Dirty and squeak new brakes


#1

Back in January I had new rotors and pads put on my front wheels. Since then I have noticed what appears to be alot of break dust on my hubcaps and from time to time either a squeaking sound or kinda a grainding sound. Doesn’t happen all the time and was told the breaks were fine, but just not sure what it might be or what I can do to reduce both.


#2

You may have a stuck brake caliper that is keeping the brake pads pressed against the rotor. Ask someone to grease the caliper slides so the caliper can slide freely from side to side, and to make sure the caliper piston is moving freely.


#3

Semi-metallic and natural brakes pads make dust. After-market pads can squeak and make grinding noises. I use ceramic brake pads. They don’t dust as bad or squeak. I use akebono ceramic brake pads. I also put a little brake grease on the back of the pad to make sure they don’t squeak.


#4

Likely the original pads were ceramic and the replacements are semi-met or organic, as knfenimore said.


#5

I always use factory pads. Never a problem.


#6

Factory pads though not cheap are always best. I do a ton of replacements after people slap on cheap pads and cant stand the noise/dust issues. If you do brakes do them right have the rotors properly machined, use factory or top quality pads, use the correct grease on the pins/slides and make sure all shims and hardware are correct and in good condition.

Steve


#7
Factory pads though not cheap are always best. I do a ton of replacements after people slap on cheap pads and cant stand the noise/dust issues.

There are a whole lot of GOOD QUALITY PADS between Factory pads and cheap pads. I’ve been using Wagner pads for 30+ years without any issue what-so-ever. Wagner is also an OEM manufacturer for several companies Asian, European and Domestic.


#8

We stock Wagner brake pads for our fleet vehicles, and I have mixed feelings

Severe duty for the hard working trucks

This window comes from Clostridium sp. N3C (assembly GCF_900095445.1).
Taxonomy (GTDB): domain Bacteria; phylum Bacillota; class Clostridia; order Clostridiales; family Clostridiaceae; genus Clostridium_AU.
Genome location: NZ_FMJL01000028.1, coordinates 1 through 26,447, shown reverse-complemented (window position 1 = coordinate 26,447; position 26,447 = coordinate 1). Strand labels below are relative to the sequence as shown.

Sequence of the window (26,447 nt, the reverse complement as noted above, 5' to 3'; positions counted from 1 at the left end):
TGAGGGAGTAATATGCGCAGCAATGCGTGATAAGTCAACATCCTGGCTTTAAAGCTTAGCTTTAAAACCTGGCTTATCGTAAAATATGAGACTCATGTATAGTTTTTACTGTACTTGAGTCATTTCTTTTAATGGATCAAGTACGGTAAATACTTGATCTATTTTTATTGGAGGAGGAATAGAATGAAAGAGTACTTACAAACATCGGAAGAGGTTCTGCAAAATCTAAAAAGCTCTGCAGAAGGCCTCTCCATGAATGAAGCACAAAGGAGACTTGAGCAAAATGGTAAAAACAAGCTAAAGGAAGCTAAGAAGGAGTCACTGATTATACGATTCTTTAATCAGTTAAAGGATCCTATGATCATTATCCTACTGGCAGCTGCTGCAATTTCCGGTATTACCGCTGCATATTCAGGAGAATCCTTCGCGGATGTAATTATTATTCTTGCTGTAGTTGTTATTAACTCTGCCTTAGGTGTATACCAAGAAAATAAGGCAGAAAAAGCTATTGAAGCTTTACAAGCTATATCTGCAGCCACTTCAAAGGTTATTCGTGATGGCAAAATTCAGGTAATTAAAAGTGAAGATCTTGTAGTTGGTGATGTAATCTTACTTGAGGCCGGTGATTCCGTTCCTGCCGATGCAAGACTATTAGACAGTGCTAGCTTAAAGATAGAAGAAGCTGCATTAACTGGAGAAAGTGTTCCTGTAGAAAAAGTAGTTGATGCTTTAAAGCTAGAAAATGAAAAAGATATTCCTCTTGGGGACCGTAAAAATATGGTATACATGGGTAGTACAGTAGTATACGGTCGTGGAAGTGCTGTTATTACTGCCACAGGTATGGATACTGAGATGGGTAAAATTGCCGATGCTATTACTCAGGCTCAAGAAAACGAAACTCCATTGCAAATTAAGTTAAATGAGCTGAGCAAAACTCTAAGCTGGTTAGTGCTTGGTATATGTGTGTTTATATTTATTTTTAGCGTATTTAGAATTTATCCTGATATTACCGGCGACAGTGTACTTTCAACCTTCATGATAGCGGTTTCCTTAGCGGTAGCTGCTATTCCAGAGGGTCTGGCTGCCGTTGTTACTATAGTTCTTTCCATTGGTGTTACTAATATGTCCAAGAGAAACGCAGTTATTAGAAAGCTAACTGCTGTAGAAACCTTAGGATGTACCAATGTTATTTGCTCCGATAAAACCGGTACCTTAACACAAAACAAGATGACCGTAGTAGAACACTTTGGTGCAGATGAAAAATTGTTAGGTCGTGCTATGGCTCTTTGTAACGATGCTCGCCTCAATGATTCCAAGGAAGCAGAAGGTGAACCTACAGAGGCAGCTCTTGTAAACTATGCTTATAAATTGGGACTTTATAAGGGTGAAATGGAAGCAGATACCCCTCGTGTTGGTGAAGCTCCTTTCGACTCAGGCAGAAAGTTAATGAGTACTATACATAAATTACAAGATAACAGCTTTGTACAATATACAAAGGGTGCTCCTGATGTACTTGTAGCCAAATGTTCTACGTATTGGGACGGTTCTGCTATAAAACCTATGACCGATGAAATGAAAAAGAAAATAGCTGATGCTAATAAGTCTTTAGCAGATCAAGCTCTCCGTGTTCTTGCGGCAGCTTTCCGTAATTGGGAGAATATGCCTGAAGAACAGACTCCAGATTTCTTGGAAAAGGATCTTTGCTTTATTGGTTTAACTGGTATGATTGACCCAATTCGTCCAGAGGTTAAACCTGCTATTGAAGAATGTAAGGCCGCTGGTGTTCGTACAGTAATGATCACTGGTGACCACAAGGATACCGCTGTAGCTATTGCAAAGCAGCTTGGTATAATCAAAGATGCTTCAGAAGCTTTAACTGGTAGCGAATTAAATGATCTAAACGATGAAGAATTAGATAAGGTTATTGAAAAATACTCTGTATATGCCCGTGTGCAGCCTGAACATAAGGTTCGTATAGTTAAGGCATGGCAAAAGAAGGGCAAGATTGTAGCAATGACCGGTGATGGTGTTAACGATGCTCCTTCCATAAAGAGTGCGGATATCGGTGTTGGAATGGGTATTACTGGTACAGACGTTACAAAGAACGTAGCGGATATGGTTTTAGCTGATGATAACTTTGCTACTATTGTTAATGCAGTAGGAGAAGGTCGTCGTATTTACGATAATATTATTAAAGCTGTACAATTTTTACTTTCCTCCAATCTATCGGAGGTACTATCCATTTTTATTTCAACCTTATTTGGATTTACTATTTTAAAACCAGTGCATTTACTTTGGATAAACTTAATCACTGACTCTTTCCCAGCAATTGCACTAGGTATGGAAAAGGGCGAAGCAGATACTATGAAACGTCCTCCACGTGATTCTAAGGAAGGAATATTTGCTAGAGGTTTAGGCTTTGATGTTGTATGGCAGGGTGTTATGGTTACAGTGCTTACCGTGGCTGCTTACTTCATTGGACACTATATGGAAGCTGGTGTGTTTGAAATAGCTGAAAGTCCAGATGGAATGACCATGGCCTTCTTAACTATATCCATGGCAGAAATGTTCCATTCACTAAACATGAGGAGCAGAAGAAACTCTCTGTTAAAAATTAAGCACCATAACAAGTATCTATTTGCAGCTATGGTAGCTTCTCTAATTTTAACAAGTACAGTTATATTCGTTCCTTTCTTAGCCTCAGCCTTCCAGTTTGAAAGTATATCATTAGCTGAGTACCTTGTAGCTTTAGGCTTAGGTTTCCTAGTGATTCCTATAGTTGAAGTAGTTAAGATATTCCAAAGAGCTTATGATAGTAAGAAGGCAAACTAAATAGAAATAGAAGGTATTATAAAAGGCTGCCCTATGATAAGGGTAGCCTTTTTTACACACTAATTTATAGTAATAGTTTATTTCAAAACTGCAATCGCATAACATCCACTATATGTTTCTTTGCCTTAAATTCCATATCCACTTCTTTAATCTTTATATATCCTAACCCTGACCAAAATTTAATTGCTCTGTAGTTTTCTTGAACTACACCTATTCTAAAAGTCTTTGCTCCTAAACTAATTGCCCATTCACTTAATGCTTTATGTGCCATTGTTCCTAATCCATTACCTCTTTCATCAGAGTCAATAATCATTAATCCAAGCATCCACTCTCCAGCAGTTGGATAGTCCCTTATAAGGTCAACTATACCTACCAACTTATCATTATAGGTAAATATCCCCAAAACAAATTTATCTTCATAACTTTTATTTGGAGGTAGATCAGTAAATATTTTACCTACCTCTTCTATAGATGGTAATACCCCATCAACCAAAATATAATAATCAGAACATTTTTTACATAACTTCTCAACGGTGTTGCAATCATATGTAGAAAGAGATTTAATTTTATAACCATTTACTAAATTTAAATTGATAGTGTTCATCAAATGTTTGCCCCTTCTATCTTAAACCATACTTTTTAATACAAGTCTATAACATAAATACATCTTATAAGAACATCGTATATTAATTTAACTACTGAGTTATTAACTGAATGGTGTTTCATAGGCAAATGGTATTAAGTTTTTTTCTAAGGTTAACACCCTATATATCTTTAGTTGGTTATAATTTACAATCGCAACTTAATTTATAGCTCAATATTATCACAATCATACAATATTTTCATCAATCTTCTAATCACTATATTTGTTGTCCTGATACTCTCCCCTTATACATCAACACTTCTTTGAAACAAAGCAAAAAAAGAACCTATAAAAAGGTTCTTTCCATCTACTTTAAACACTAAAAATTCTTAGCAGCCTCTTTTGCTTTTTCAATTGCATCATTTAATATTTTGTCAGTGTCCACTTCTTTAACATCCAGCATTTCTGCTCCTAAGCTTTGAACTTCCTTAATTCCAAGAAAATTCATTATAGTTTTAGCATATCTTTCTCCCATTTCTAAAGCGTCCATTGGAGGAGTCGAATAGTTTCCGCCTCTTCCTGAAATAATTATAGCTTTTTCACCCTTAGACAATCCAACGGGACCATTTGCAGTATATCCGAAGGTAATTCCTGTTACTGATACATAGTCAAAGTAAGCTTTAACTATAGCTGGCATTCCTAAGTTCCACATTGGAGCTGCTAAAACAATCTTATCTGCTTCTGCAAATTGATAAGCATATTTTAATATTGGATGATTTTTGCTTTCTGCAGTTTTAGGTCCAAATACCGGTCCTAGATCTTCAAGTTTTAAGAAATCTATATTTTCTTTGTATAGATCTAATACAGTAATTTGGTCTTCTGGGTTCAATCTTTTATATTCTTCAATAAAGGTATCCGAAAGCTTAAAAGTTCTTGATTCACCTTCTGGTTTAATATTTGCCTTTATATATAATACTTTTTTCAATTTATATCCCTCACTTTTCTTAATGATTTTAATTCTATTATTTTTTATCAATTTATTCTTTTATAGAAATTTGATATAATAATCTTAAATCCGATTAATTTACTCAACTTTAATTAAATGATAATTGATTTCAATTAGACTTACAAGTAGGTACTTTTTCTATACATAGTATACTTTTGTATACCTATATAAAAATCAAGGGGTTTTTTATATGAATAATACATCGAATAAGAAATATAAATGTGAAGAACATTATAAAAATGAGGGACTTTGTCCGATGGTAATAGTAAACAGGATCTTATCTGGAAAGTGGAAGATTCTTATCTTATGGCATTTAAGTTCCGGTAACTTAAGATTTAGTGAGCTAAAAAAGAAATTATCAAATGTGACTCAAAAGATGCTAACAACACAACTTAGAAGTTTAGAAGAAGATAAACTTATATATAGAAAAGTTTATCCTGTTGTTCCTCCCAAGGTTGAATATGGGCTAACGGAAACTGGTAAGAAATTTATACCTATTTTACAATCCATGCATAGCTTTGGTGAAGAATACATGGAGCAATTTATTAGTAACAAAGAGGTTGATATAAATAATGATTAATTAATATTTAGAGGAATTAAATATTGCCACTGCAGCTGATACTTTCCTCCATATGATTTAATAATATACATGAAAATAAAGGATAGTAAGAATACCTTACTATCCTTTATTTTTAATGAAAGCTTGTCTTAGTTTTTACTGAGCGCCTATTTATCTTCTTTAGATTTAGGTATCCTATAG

Thermo quiet for cars

They fit well, the hardware is generally included, they brake well enough and don’t dust up

However, they tend to be noisey, no matter what. Replace the rotors, machine them, clean and lube all the sliders, etc. It doesn’t matter, can’t get rid of the noise

Ironically, the thermoquiets tend to make more noise than the severe duty

Perhaps they are not the OEM manufacturer for the vehicles in our fleet . . .


#9

I run the cheapest possible pads, don’t use any special lubes or whatnot and have never had a problem with squeaking or shuddering brakes.

They do dust up the fronts pretty good, but nothing soap and water can’t fix (or, realistically, couldn’t fix, if I cared enough to clean 'em).


#10

For years and years I almost exclusively used Wagner Thermo-Quiet pads with excellent results. Then about 2 years ago I started having complaints about noise. Nothing else in our brake service procedure changed. The complaints were enough that I don’t use Thermo-Quiets anymore.


#11

Through the grapevine, I’ve heard good things about centric posiquiets

Anybody have any comments about them?

Good or bad?


#12

Centric makes a wide variety of brake pads, Posiquiets are their premium line and I’ve had good results from them. In my opinion they are as good as the Thermo-Quiets used to be. Centric also makes a very good rotor. Very nice finish, painted hats, straight and true.

Centric also makes some very, ahem, “affordable” brakes that I rarely use.


#13

I started using thermo quiets in all of my personal vehicles about 5 years ago. I found varying results that were very specific to certain vehicles. For example, I simply slapped them into my truck and they were quiet as a church mouse from the get go. The experience with my Camry was quite a bit different. They squealed like a banshee from day one. I tried everything from anti-squeal grease and pads to brand new OEM shim kits (very pricey for the Toyota!). No luck. Until I bit the bullet and bought OEM pads for it and they stopped squealing like magic. I have since switched and no longer use the thermo quiets since they ended up costing me time, money and aggravation on the one ride. That’s all it takes for me…


#14

If a DIYer got good service out of the original pads then OEM is a safe bet; no need to experiment.
However, I had warping with OEM Honda rotors for several years ('84-'90) with 3 different cars.
I finally gave in and bought some high-quality aftermarket rotors that were trouble free.